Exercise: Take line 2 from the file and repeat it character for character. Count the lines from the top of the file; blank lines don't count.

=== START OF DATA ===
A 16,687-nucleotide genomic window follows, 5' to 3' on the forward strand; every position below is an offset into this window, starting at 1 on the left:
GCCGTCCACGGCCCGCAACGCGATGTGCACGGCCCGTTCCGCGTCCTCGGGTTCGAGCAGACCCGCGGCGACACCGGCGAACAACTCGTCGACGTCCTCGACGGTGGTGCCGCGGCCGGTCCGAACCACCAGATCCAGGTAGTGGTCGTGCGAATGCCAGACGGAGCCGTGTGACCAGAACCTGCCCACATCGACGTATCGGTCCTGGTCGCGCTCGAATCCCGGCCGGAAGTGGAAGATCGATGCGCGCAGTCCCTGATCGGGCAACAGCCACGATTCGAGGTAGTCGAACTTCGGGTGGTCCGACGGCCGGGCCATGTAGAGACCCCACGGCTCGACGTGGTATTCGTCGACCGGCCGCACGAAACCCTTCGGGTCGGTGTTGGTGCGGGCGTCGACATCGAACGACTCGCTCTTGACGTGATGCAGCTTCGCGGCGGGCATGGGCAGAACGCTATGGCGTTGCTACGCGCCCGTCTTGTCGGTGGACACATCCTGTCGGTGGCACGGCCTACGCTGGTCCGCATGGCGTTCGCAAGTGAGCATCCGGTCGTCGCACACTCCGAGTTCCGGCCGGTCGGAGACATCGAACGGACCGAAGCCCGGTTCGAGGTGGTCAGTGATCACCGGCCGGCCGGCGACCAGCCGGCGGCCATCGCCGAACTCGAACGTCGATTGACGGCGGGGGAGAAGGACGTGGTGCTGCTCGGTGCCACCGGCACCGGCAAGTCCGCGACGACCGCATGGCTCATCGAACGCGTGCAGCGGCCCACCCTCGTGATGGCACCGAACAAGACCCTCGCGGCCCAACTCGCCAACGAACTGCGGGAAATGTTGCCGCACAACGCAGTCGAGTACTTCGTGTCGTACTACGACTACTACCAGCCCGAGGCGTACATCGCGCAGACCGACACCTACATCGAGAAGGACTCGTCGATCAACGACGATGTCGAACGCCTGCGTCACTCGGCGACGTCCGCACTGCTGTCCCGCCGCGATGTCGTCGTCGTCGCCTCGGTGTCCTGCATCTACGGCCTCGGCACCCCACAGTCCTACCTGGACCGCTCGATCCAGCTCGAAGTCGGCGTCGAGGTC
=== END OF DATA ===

GCCGTCCACGGCCCGCAACGCGATGTGCACGGCCCGTTCCGCGTCCTCGGGTTCGAGCAGACCCGCGGCGACACCGGCGAACAACTCGTCGACGTCCTCGACGGTGGTGCCGCGGCCGGTCCGAACCACCAGATCCAGGTAGTGGTCGTGCGAATGCCAGACGGAGCCGTGTGACCAGAACCTGCCCACATCGACGTATCGGTCCTGGTCGCGCTCGAATCCCGGCCGGAAGTGGAAGATCGATGCGCGCAGTCCCTGATCGGGCAACAGCCACGATTCGAGGTAGTCGAACTTCGGGTGGTCCGACGGCCGGGCCATGTAGAGACCCCACGGCTCGACGTGGTATTCGTCGACCGGCCGCACGAAACCCTTCGGGTCGGTGTTGGTGCGGGCGTCGACATCGAACGACTCGCTCTTGACGTGATGCAGCTTCGCGGCGGGCATGGGCAGAACGCTATGGCGTTGCTACGCGCCCGTCTTGTCGGTGGACACATCCTGTCGGTGGCACGGCCTACGCTGGTCCGCATGGCGTTCGCAAGTGAGCATCCGGTCGTCGCACACTCCGAGTTCCGGCCGGTCGGAGACATCGAACGGACCGAAGCCCGGTTCGAGGTGGTCAGTGATCACCGGCCGGCCGGCGACCAGCCGGCGGCCATCGCCGAACTCGAACGTCGATTGACGGCGGGGGAGAAGGACGTGGTGCTGCTCGGTGCCACCGGCACCGGCAAGTCCGCGACGACCGCATGGCTCATCGAACGCGTGCAGCGGCCCACCCTCGTGATGGCACCGAACAAGACCCTCGCGGCCCAACTCGCCAACGAACTGCGGGAAATGTTGCCGCACAACGCAGTCGAGTACTTCGTGTCGTACTACGACTACTACCAGCCCGAGGCGTACATCGCGCAGACCGACACCTACATCGAGAAGGACTCGTCGATCAACGACGATGTCGAACGCCTGCGTCACTCGGCGACGTCCGCACTGCTGTCCCGCCGCGATGTCGTCGTCGTCGCCTCGGTGTCCTGCATCTACGGCCTCGGCACCCCACAGTCCTACCTGGACCGCTCGATCCAGCTCGAAGTCGGCGTCGAGGTC